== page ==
The Ministry of Agriculture’s environmental unit has rejected the environmental management plan presented by the palm oil plantation company Ocho Sur P (formerly Plantaciones de Pucallpa), placing the company’s continued operation in jeopardy. This is good news for people living in Ucayali, specifically in the community of Santa Clara de Uchunya.
We have previously reported on the legal problems generated by two palm oil plantations created by the now infamous US and formerly Czech entrepreneur Dennis Melka in Loreto and Ucayali regions. Both companies established their plantations without the required legal permits and through deforestation of primary forest on public lands and the traditional territories of indigenous communities. This was a strategy described by the Legal Defence Institute (IDL) as “destroy the forest first and request permission from the state afterwards”.
The plantations were established between 2013 and 2017. This was a time when pressure from local and national environmental activists and indigenous communities and their international allies obliged the Peruvian authorities to begin investigating these companies’ activities. Investigations led to the prosecution and conviction of company executives and regional government officials, although company executives are still appealing court decisions.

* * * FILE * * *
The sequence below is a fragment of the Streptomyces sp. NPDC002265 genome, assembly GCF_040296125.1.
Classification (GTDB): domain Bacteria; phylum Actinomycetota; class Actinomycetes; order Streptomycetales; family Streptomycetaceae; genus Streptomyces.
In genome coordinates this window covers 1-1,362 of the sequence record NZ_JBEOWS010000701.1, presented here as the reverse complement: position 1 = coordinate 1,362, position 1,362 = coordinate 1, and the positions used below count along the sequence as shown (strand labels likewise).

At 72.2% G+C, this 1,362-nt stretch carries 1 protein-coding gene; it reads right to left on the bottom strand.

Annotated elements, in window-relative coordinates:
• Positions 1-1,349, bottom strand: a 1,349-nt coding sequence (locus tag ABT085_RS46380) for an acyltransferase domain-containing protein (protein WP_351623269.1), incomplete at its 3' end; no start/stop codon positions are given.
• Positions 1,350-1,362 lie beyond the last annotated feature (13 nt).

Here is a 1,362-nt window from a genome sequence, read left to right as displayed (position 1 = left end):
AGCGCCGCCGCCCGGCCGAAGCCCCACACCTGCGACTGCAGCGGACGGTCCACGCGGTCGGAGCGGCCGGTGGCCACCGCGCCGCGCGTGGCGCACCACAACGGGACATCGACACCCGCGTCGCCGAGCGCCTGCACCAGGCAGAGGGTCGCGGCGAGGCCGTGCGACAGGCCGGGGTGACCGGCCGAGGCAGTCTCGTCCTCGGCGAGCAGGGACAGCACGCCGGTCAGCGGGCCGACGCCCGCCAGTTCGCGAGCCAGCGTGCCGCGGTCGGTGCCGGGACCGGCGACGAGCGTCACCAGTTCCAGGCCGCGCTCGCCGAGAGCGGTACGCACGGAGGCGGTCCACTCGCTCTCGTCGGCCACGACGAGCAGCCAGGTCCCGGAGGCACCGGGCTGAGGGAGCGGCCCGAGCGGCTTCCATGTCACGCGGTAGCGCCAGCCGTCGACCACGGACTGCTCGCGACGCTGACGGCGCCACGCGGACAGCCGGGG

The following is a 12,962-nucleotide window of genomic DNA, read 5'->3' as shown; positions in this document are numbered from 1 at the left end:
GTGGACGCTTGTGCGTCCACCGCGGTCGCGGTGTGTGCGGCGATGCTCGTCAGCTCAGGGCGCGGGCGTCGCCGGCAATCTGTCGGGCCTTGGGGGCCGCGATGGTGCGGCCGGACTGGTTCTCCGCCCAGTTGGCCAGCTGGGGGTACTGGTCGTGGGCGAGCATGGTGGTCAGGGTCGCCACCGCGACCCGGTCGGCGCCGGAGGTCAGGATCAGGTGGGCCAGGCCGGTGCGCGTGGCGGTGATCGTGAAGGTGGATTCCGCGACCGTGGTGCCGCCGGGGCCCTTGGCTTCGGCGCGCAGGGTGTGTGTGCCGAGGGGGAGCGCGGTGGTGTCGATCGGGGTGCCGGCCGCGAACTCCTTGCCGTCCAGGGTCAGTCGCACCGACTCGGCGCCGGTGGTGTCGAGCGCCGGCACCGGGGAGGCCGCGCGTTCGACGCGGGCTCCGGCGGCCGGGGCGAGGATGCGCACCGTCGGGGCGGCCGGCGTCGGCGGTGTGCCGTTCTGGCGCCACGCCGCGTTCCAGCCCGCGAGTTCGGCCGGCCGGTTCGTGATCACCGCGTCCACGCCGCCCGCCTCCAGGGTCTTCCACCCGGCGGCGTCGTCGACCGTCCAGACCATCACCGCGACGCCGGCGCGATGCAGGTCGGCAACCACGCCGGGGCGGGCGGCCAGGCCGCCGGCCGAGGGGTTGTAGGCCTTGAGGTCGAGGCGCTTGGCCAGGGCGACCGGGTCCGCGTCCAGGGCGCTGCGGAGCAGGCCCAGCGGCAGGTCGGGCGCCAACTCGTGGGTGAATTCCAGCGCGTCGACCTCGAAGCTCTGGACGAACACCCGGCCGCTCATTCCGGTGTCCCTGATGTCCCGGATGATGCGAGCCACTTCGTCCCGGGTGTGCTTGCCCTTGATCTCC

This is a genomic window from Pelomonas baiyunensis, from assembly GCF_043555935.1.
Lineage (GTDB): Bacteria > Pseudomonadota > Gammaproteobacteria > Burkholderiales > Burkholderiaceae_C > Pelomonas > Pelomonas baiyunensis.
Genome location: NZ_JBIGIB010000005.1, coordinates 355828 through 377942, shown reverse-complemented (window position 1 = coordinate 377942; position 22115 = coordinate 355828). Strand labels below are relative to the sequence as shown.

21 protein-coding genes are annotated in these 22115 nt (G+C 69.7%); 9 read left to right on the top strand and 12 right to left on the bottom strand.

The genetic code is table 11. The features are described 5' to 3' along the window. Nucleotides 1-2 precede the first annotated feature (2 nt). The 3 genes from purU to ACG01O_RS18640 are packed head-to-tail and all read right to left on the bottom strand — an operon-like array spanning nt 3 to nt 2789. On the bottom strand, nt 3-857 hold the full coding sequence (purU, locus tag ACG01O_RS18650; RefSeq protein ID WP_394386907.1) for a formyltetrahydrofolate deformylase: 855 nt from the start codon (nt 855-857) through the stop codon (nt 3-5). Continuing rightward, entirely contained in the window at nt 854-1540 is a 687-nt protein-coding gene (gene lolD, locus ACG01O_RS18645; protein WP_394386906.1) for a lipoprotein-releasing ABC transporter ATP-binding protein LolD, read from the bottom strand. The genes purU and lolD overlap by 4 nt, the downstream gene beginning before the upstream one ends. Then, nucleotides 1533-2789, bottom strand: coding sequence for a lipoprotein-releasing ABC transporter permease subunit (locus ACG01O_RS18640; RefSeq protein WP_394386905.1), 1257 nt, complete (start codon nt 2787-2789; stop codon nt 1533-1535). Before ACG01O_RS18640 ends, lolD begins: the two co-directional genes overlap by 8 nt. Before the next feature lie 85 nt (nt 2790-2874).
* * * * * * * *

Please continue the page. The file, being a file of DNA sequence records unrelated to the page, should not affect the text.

In response to these legal difficulties, the company reorganised as Ocho Sur P and presented an environmental management plan to the Ministry of Agriculture in February 2017 in the hope that its environmentally destructive actions would be forgiven and forgotten. However, it was rejected in January of this year and again on appeal this month. This last decision is definitive.
The Ministry of Agriculture has now informed a number of other government agencies of its decision, including the environmental monitoring and evaluation agency (OEFA), the agency responsible for supervising forests and wildlife (OSINFOR), the national forest and wildlife service (SERFOR), the Ucayali regional government and the Comptroller-General in the expectation that these authorities will begin proceedings to sanction the company and demand reparation for those affected by its illegal operations.
This is certainly good news for the people of Santa Clara de Uchunya indigenous community, which has been engaged in a long battle to recover untitled traditional territories illegally occupied by the Ocho Sur P. The community should now be able to complete the process of obtaining legal title to its territory. Though the wheels of justice in Peru grind exceedingly slowly and not always with just outcomes, in this case there may be cause for celebration.